Don’t worry if your business died.
You just got a step closer to entrepreneurial heaven says Richard Myers, our Commercial Director who spoke to the entrepreneurs' website Startacus.
So, your first business didn’t work out the way you planned? You’ve had to call it quits or change direction? You’re back at the drawing board planning your next move?
Congratulations – you’re now a fully-fledged member of the Entrepreneurs’ Club. Don’t beat yourself up and definitely don’t categorise your experience as failure.
What just happened to you was an important part of the continual learning we all have to do in business to reach success.
If you’re keen to brush yourself off and try again then you’ve passed the acid test – you’re a born entrepreneur.
There’s no substitute for this kind of experience
You can’t learn this from a text book and from a college course. It’s the kind of wisdom you only get from the hard knocks and the big wins. The kind that makes you hungry for more.
What matters now is what you do next.
It’s important to take a step back and work out why things didn’t go as planned, so you can work out how to go forward.
That can be harder to do than it sounds because things are rarely black and white, so don’t do this on a hunch. Use data and real knowledge to build an accurate picture.
The most common reason businesses fail is because they run out of cash. If that’s the case then ask yourself why this happened.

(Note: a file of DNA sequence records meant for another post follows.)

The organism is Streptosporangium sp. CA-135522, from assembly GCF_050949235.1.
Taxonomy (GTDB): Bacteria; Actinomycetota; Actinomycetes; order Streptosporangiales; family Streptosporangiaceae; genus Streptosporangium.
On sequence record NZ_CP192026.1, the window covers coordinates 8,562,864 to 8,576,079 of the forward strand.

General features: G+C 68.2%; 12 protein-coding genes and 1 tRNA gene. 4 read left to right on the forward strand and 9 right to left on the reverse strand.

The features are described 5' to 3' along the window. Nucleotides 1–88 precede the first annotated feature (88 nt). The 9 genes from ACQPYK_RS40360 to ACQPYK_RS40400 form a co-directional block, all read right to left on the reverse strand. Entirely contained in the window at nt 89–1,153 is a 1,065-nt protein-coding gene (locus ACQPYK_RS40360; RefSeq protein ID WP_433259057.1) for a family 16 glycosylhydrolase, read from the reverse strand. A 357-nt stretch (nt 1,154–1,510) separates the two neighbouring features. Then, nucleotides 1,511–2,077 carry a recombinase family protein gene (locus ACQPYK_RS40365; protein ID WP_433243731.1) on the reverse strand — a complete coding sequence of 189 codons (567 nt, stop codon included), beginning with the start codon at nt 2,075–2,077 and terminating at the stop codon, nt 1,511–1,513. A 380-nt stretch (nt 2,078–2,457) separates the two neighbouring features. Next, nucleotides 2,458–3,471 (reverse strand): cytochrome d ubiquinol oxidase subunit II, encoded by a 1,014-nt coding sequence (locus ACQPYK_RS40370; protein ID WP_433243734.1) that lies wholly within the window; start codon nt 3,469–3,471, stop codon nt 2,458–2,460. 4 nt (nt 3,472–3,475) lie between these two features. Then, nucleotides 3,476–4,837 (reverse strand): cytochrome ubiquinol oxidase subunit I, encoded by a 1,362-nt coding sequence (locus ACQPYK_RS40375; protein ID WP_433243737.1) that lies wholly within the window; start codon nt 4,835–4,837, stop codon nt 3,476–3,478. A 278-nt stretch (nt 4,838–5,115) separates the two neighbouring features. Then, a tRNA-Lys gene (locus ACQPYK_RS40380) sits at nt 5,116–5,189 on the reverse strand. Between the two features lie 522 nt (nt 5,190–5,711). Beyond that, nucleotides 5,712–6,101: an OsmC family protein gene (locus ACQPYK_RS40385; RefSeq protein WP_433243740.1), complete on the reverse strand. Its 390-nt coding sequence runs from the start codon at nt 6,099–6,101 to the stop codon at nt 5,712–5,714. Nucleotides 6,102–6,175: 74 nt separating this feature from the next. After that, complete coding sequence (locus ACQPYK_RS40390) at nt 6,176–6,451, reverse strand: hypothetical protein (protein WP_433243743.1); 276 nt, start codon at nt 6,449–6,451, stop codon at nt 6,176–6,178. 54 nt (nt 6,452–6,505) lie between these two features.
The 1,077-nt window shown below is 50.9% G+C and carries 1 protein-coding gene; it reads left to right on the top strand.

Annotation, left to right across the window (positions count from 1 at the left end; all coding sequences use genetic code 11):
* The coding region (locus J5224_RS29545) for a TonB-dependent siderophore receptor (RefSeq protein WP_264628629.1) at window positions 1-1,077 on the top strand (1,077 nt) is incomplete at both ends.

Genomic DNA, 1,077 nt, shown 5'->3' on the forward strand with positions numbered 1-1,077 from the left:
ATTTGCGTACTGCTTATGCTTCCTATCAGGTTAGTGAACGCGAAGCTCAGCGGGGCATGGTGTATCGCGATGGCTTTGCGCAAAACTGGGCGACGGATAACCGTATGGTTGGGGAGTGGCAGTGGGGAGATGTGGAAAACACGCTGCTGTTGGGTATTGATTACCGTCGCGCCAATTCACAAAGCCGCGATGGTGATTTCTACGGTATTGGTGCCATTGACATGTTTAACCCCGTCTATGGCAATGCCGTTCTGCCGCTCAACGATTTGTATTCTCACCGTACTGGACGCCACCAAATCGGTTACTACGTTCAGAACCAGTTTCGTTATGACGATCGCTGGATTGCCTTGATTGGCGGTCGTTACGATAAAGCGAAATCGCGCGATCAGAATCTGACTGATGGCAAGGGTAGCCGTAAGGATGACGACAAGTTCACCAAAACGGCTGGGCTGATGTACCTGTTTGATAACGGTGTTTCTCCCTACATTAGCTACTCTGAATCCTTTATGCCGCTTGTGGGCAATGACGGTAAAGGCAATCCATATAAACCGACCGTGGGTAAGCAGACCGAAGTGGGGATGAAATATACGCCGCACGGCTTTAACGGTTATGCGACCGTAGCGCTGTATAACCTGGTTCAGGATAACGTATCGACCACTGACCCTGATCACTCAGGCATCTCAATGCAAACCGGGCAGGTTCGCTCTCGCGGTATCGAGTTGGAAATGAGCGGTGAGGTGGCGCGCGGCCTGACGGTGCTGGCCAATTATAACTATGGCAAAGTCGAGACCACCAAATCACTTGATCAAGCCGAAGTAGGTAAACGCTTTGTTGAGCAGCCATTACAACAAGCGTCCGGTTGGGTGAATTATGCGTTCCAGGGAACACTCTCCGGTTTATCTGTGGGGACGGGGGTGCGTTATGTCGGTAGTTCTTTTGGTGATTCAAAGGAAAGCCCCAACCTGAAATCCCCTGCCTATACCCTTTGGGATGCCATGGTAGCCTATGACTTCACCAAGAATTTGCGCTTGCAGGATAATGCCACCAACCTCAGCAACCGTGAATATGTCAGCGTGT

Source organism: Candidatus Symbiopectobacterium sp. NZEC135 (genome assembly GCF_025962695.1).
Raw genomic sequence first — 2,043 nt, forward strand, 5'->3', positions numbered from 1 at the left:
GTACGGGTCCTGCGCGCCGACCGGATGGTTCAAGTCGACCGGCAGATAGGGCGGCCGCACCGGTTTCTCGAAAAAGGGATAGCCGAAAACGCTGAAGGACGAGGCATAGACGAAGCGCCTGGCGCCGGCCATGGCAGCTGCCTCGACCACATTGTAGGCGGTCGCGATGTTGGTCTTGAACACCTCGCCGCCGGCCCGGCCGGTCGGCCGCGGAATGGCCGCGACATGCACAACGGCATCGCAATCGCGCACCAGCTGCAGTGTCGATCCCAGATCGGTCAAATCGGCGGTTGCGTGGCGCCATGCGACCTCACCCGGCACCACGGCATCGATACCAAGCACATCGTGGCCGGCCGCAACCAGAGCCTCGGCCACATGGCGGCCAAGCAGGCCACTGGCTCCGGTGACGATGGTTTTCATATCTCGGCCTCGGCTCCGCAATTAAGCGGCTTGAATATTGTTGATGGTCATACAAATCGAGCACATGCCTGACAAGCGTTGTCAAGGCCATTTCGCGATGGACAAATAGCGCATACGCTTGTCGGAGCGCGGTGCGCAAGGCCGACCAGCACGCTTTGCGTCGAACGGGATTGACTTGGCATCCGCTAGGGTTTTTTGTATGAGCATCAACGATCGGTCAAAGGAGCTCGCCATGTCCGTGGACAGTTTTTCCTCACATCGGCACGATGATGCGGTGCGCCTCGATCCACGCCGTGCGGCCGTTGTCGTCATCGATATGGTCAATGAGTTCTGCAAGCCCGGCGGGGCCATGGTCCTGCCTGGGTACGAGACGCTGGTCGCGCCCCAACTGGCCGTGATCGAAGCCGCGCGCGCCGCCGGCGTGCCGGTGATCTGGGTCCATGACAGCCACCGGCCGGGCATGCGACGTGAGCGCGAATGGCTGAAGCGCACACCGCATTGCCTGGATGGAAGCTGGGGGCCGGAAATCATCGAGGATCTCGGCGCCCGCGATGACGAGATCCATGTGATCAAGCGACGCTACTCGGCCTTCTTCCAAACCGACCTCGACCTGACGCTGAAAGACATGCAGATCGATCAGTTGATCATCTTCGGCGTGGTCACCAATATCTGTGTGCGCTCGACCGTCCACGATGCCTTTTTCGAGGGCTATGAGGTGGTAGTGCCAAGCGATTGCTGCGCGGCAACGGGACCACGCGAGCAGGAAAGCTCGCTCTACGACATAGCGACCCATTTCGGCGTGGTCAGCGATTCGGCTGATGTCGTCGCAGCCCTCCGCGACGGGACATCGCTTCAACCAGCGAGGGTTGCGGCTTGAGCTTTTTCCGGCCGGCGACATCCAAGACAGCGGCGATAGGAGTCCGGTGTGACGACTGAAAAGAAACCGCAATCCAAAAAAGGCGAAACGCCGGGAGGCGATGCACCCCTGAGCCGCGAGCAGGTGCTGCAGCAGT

- Were you over optimistic about how much cash you’d make? Next time be sure to do your homework so you can be absolutely realistic about your projections
- Was your pricing right?
- Your idea might have been right but were the timescales realistic? At Transmit Startups we always advise entrepreneurs to estimate how much time they need to get something started – and then double it. That’s usually the most realistic timescale to expect
- Did you manage your debtors’ book right? Did people take too long to pay you?
- Did you pick the wrong clients? It can feel counterintuitive when you’re starting up to turn down work but next time around trust your gut. When someone doesn’t feel right, then don’t do work for them. When the dust has settled take a look at your client list and draw some conclusions
- Was the market wrong? Sometimes people embark on a journey but find the market isn’t big enough or isn’t ready for them yet. There’s no shame in that. The trend is to ‘pivot’ in these circumstances – to change the direction when you realise your business model isn’t working. The trick is to not get too emotionally invested in an idea. That way you can change accordingly.
I’ve asked myself these questions over the 25 years I’ve been running start-ups and the answers are what led me to where I am today.
When people come to us for Start Up Loan and tell us they’ve already tried company number one and now they want to start company number two they always pique our interest.
Not because we think they’re a failure or look like a risky prospect but because they’ve already proved their resilience and the spirit they need to succeed. And that makes us want to back them even more.